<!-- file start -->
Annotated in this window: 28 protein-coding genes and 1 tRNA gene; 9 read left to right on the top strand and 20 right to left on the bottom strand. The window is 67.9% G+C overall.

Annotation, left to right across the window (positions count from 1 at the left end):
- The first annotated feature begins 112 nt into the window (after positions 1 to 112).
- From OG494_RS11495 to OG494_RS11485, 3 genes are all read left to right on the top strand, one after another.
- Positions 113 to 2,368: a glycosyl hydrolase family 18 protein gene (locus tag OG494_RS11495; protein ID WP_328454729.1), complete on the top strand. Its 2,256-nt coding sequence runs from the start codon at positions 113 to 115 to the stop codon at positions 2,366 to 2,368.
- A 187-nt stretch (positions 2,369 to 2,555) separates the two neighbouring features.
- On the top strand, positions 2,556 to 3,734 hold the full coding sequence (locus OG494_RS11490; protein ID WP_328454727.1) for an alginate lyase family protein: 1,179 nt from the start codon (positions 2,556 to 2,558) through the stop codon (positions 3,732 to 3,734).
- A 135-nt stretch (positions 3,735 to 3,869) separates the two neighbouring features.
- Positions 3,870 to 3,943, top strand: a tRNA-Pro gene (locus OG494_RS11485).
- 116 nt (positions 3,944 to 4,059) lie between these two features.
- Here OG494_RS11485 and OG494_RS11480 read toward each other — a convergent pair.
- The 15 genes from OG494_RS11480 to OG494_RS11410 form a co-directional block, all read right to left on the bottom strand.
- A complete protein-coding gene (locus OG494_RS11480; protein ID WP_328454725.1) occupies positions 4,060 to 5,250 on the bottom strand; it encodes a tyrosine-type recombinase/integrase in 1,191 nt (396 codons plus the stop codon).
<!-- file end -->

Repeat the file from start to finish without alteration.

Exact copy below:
Annotated in this window: 28 protein-coding genes and 1 tRNA gene; 9 read left to right on the top strand and 20 right to left on the bottom strand. The window is 67.9% G+C overall.

Annotation, left to right across the window (positions count from 1 at the left end):
- The first annotated feature begins 112 nt into the window (after positions 1 to 112).
- From OG494_RS11495 to OG494_RS11485, 3 genes are all read left to right on the top strand, one after another.
- Positions 113 to 2,368: a glycosyl hydrolase family 18 protein gene (locus tag OG494_RS11495; protein ID WP_328454729.1), complete on the top strand. Its 2,256-nt coding sequence runs from the start codon at positions 113 to 115 to the stop codon at positions 2,366 to 2,368.
- A 187-nt stretch (positions 2,369 to 2,555) separates the two neighbouring features.
- On the top strand, positions 2,556 to 3,734 hold the full coding sequence (locus OG494_RS11490; protein ID WP_328454727.1) for an alginate lyase family protein: 1,179 nt from the start codon (positions 2,556 to 2,558) through the stop codon (positions 3,732 to 3,734).
- A 135-nt stretch (positions 3,735 to 3,869) separates the two neighbouring features.
- Positions 3,870 to 3,943, top strand: a tRNA-Pro gene (locus OG494_RS11485).
- 116 nt (positions 3,944 to 4,059) lie between these two features.
- Here OG494_RS11485 and OG494_RS11480 read toward each other — a convergent pair.
- The 15 genes from OG494_RS11480 to OG494_RS11410 form a co-directional block, all read right to left on the bottom strand.
- A complete protein-coding gene (locus OG494_RS11480; protein ID WP_328454725.1) occupies positions 4,060 to 5,250 on the bottom strand; it encodes a tyrosine-type recombinase/integrase in 1,191 nt (396 codons plus the stop codon).